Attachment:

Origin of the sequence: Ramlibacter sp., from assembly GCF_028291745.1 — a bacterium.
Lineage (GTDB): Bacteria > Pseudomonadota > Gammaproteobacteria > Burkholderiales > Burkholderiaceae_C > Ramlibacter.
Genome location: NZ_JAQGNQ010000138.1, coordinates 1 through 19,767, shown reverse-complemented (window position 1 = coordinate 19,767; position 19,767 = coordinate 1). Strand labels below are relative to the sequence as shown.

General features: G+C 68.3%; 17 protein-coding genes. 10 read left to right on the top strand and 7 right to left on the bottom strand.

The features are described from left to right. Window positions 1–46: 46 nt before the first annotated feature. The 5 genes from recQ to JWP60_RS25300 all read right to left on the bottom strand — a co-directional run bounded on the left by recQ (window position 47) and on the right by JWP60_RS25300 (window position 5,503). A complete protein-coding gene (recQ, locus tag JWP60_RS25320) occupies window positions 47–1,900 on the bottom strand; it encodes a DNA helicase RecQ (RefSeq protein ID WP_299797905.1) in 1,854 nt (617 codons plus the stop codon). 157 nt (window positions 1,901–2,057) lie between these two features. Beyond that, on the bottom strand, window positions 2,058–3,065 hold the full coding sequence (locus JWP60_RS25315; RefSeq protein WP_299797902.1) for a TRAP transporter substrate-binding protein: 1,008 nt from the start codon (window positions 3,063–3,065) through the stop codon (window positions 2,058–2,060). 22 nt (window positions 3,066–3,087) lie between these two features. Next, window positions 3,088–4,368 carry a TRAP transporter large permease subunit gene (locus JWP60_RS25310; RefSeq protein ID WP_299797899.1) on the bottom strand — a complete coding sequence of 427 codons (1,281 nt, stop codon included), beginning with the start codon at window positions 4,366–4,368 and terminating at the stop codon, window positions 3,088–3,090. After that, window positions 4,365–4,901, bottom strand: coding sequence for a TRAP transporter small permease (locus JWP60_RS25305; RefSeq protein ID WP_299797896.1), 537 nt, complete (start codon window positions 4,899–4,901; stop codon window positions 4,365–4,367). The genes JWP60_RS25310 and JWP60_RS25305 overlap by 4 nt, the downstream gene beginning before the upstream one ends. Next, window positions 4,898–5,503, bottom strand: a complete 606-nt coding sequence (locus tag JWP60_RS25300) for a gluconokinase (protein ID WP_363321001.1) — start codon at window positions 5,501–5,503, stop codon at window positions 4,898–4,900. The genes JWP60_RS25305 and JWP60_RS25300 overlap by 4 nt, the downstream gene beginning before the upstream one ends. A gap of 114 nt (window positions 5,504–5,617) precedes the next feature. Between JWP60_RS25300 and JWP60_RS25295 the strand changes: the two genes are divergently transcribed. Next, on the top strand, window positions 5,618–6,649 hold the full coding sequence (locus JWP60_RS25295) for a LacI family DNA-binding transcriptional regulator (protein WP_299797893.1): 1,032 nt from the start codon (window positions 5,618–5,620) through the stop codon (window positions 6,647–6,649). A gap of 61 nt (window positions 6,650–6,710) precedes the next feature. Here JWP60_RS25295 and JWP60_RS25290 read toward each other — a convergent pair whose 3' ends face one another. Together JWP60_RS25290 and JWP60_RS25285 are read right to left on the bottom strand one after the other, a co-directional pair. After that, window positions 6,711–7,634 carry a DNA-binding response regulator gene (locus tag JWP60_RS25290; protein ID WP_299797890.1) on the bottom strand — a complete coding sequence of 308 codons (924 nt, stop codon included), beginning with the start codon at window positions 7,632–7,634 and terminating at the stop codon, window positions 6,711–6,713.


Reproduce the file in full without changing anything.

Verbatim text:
Origin of the sequence: Ramlibacter sp., from assembly GCF_028291745.1 — a bacterium.
Lineage (GTDB): Bacteria > Pseudomonadota > Gammaproteobacteria > Burkholderiales > Burkholderiaceae_C > Ramlibacter.
Genome location: NZ_JAQGNQ010000138.1, coordinates 1 through 19,767, shown reverse-complemented (window position 1 = coordinate 19,767; position 19,767 = coordinate 1). Strand labels below are relative to the sequence as shown.

General features: G+C 68.3%; 17 protein-coding genes. 10 read left to right on the top strand and 7 right to left on the bottom strand.

The features are described from left to right. Window positions 1–46: 46 nt before the first annotated feature. The 5 genes from recQ to JWP60_RS25300 all read right to left on the bottom strand — a co-directional run bounded on the left by recQ (window position 47) and on the right by JWP60_RS25300 (window position 5,503). A complete protein-coding gene (recQ, locus tag JWP60_RS25320) occupies window positions 47–1,900 on the bottom strand; it encodes a DNA helicase RecQ (RefSeq protein ID WP_299797905.1) in 1,854 nt (617 codons plus the stop codon). 157 nt (window positions 1,901–2,057) lie between these two features. Beyond that, on the bottom strand, window positions 2,058–3,065 hold the full coding sequence (locus JWP60_RS25315; RefSeq protein WP_299797902.1) for a TRAP transporter substrate-binding protein: 1,008 nt from the start codon (window positions 3,063–3,065) through the stop codon (window positions 2,058–2,060). 22 nt (window positions 3,066–3,087) lie between these two features. Next, window positions 3,088–4,368 carry a TRAP transporter large permease subunit gene (locus JWP60_RS25310; RefSeq protein ID WP_299797899.1) on the bottom strand — a complete coding sequence of 427 codons (1,281 nt, stop codon included), beginning with the start codon at window positions 4,366–4,368 and terminating at the stop codon, window positions 3,088–3,090. After that, window positions 4,365–4,901, bottom strand: coding sequence for a TRAP transporter small permease (locus JWP60_RS25305; RefSeq protein ID WP_299797896.1), 537 nt, complete (start codon window positions 4,899–4,901; stop codon window positions 4,365–4,367). The genes JWP60_RS25310 and JWP60_RS25305 overlap by 4 nt, the downstream gene beginning before the upstream one ends. Next, window positions 4,898–5,503, bottom strand: a complete 606-nt coding sequence (locus tag JWP60_RS25300) for a gluconokinase (protein ID WP_363321001.1) — start codon at window positions 5,501–5,503, stop codon at window positions 4,898–4,900. The genes JWP60_RS25305 and JWP60_RS25300 overlap by 4 nt, the downstream gene beginning before the upstream one ends. A gap of 114 nt (window positions 5,504–5,617) precedes the next feature. Between JWP60_RS25300 and JWP60_RS25295 the strand changes: the two genes are divergently transcribed. Next, on the top strand, window positions 5,618–6,649 hold the full coding sequence (locus JWP60_RS25295) for a LacI family DNA-binding transcriptional regulator (protein WP_299797893.1): 1,032 nt from the start codon (window positions 5,618–5,620) through the stop codon (window positions 6,647–6,649). A gap of 61 nt (window positions 6,650–6,710) precedes the next feature. Here JWP60_RS25295 and JWP60_RS25290 read toward each other — a convergent pair whose 3' ends face one another. Together JWP60_RS25290 and JWP60_RS25285 are read right to left on the bottom strand one after the other, a co-directional pair. After that, window positions 6,711–7,634 carry a DNA-binding response regulator gene (locus tag JWP60_RS25290; protein ID WP_299797890.1) on the bottom strand — a complete coding sequence of 308 codons (924 nt, stop codon included), beginning with the start codon at window positions 7,632–7,634 and terminating at the stop codon, window positions 6,711–6,713.